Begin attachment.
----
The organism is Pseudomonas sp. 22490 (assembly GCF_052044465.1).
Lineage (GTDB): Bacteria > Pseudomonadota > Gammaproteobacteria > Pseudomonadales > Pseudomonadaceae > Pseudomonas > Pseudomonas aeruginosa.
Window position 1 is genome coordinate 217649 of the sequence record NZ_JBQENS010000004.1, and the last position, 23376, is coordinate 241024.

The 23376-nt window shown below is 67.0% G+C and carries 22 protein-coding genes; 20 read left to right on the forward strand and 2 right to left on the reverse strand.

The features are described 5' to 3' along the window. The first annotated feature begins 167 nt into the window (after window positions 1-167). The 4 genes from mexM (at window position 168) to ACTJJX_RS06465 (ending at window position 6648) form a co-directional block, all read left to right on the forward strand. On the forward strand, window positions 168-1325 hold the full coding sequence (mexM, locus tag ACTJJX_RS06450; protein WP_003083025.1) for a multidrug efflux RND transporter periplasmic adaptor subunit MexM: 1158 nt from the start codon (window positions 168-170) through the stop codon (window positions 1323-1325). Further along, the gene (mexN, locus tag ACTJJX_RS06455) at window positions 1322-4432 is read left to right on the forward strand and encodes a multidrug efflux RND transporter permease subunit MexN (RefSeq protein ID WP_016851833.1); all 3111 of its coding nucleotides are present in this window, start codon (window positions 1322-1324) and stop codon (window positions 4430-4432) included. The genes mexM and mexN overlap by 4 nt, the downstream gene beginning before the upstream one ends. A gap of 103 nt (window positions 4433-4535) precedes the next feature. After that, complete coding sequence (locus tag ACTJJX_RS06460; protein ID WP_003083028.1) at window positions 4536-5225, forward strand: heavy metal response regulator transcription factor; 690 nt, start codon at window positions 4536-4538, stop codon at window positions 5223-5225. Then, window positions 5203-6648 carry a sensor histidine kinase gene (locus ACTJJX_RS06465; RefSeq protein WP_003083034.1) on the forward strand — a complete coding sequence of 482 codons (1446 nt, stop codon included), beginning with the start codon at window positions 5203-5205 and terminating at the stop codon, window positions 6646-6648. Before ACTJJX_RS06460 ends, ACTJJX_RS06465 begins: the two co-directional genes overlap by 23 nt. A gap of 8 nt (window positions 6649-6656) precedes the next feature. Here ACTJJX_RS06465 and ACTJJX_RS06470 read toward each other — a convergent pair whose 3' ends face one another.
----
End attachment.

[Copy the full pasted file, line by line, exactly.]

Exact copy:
The organism is Pseudomonas sp. 22490 (assembly GCF_052044465.1).
Lineage (GTDB): Bacteria > Pseudomonadota > Gammaproteobacteria > Pseudomonadales > Pseudomonadaceae > Pseudomonas > Pseudomonas aeruginosa.
Window position 1 is genome coordinate 217649 of the sequence record NZ_JBQENS010000004.1, and the last position, 23376, is coordinate 241024.

The 23376-nt window shown below is 67.0% G+C and carries 22 protein-coding genes; 20 read left to right on the forward strand and 2 right to left on the reverse strand.

The features are described 5' to 3' along the window. The first annotated feature begins 167 nt into the window (after window positions 1-167). The 4 genes from mexM (at window position 168) to ACTJJX_RS06465 (ending at window position 6648) form a co-directional block, all read left to right on the forward strand. On the forward strand, window positions 168-1325 hold the full coding sequence (mexM, locus tag ACTJJX_RS06450; protein WP_003083025.1) for a multidrug efflux RND transporter periplasmic adaptor subunit MexM: 1158 nt from the start codon (window positions 168-170) through the stop codon (window positions 1323-1325). Further along, the gene (mexN, locus tag ACTJJX_RS06455) at window positions 1322-4432 is read left to right on the forward strand and encodes a multidrug efflux RND transporter permease subunit MexN (RefSeq protein ID WP_016851833.1); all 3111 of its coding nucleotides are present in this window, start codon (window positions 1322-1324) and stop codon (window positions 4430-4432) included. The genes mexM and mexN overlap by 4 nt, the downstream gene beginning before the upstream one ends. A gap of 103 nt (window positions 4433-4535) precedes the next feature. After that, complete coding sequence (locus tag ACTJJX_RS06460; protein ID WP_003083028.1) at window positions 4536-5225, forward strand: heavy metal response regulator transcription factor; 690 nt, start codon at window positions 4536-4538, stop codon at window positions 5223-5225. Then, window positions 5203-6648 carry a sensor histidine kinase gene (locus ACTJJX_RS06465; RefSeq protein WP_003083034.1) on the forward strand — a complete coding sequence of 482 codons (1446 nt, stop codon included), beginning with the start codon at window positions 5203-5205 and terminating at the stop codon, window positions 6646-6648. Before ACTJJX_RS06460 ends, ACTJJX_RS06465 begins: the two co-directional genes overlap by 23 nt. A gap of 8 nt (window positions 6649-6656) precedes the next feature. Here ACTJJX_RS06465 and ACTJJX_RS06470 read toward each other — a convergent pair whose 3' ends face one another.